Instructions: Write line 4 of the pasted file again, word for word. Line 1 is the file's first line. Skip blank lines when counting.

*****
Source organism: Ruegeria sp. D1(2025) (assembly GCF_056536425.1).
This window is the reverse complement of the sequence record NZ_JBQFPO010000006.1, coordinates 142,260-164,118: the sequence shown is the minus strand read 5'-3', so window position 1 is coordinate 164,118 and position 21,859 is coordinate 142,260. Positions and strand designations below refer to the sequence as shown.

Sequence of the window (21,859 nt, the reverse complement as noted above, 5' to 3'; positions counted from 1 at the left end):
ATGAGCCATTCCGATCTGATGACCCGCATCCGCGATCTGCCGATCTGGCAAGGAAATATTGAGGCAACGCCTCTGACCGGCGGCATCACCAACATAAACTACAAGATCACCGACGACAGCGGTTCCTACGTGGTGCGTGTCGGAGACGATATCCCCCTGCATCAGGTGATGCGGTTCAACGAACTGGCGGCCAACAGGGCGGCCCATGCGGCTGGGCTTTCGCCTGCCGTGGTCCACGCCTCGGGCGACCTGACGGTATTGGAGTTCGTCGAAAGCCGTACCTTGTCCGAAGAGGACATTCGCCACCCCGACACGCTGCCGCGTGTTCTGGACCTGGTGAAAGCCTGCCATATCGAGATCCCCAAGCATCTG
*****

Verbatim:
ATGAGCCATTCCGATCTGATGACCCGCATCCGCGATCTGCCGATCTGGCAAGGAAATATTGAGGCAACGCCTCTGACCGGCGGCATCACCAACATAAACTACAAGATCACCGACGACAGCGGTTCCTACGTGGTGCGTGTCGGAGACGATATCCCCCTGCATCAGGTGATGCGGTTCAACGAACTGGCGGCCAACAGGGCGGCCCATGCGGCTGGGCTTTCGCCTGCCGTGGTCCACGCCTCGGGCGACCTGACGGTATTGGAGTTCGTCGAAAGCCGTACCTTGTCCGAAGAGGACATTCGCCACCCCGACACGCTGCCGCGTGTTCTGGACCTGGTGAAAGCCTGCCATATCGAGATCCCCAAGCATCTG